Walk Free’s business engagement lead Serena Grant said unless governments and businesses provide support to vulnerable workers, they will expose the entire population to increased risk of contracting the virus.
“Singapore was initially congratulated on its successful containment of the virus and appeared to have things under control. However, last week the country confirmed 3,000 new cases in just three days with eighty per cent reportedly linked to migrant worker dormitories.” Ms Grant said.
“This demonstrates it is crucial to ensure vulnerable workers are included in COVID-19 prevention and support measures, if we want to contain the virus successfully.”
“COVID-19 does not discriminate between citizens and migrant workers or formal and informal workforces. And yet many of the support measures being introduced by governments and businesses do,” Ms Grant said.
“Beyond the health risks, the economic impacts of the crisis will not only threaten livelihoods, but in some cases, lives. While these groups are always vulnerable to financial shocks, the widespread job losses, lockdowns and travel bans make it impossible to find alternative means to support themselves and their families during the crisis. This will make millions of people extremely vulnerable to exploitation, forced labour and other forms of modern slavery.
“This crisis is unfortunately providing a stark illustration of what happens when we fail to safeguard the human rights of vulnerable people and exclude them from the social safety net provided to others.”
Walk Free’s researchers have compiled case studies from around the world which demonstrate how migrant, undocumented and informal workers face increased risk of exploitation, stranded without means to support themselves, living in conditions that increase the risk of infection, and with limited or non-existent access to healthcare or sick leave.
“If a worker doesn’t access COVID-19 testing because of a lack of information or fears of deportation, the risk of spreading the virus increases,” Ms Grant said.
“If a worker doesn’t isolate when ill because they cannot afford the time without pay, the risk increases again.”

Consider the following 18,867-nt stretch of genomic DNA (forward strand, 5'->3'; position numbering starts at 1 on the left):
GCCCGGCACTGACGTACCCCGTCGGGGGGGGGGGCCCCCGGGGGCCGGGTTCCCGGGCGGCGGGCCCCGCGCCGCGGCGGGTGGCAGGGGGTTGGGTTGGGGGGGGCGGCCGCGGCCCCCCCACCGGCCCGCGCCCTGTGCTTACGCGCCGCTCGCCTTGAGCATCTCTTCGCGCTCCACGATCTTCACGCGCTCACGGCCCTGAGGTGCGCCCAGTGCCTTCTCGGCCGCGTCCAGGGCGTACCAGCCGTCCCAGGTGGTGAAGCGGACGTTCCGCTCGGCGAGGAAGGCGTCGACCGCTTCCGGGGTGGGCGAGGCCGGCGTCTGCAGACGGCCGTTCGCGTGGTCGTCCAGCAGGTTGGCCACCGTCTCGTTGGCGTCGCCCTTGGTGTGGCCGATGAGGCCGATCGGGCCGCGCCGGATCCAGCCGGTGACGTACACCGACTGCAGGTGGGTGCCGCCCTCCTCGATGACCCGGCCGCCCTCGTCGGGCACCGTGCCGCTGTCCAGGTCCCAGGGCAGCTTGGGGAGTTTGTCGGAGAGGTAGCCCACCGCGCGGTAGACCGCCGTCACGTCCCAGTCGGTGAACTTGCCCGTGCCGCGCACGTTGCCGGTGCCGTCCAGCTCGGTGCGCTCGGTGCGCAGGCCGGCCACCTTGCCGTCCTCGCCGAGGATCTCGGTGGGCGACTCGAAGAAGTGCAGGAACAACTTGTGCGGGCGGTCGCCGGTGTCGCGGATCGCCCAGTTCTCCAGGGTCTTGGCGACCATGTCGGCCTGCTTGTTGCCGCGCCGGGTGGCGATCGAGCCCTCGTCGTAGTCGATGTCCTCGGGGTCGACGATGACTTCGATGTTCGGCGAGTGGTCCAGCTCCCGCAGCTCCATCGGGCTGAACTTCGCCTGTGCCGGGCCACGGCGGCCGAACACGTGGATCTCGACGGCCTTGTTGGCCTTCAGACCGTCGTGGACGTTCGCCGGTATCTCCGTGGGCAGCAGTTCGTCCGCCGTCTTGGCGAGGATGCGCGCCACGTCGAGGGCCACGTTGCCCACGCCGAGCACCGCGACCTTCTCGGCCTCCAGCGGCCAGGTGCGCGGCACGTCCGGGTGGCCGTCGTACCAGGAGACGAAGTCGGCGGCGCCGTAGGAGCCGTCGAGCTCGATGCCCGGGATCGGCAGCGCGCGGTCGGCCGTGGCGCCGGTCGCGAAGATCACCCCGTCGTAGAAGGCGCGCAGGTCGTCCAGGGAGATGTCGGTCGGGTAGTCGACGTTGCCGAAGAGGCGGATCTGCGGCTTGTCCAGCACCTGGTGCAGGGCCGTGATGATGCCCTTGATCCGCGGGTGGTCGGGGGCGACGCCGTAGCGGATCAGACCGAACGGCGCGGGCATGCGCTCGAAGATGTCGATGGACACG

In addition to highlighting the risks, the report shines a light on practices that are working to support the vulnerable and outlines practical steps businesses and governments can take in their response to better support vulnerable workers.
“Some countries have responded with universal healthcare for migrants and asylum seekers and free COVID-19 testing without fear of deportation. Others have launched emergency relief funds specifically for undocumented or informal workers. We should learn from these countries and adapt support mechanisms to ensure the most vulnerable in our society can survive this crisis,” Ms Grant said.
“Vulnerable workers should be supported through this global crisis; not only because it will decrease the health risk to the broader population, but because governments and businesses have human rights obligations to do so.
“Walk Free is calling on business and government leaders to act urgently and collaboratively to address risks to vulnerable workers and protect lives. Whether that is migrant workers stranded without means to support themselves, or crews on vessels prevented from accessing basic supplies in port – we must put human rights and human lives first.”
Walk Free is a part of the Minderoo Foundation and produces the Global Slavery Index, the world’s most comprehensive study on the prevalence of slavery.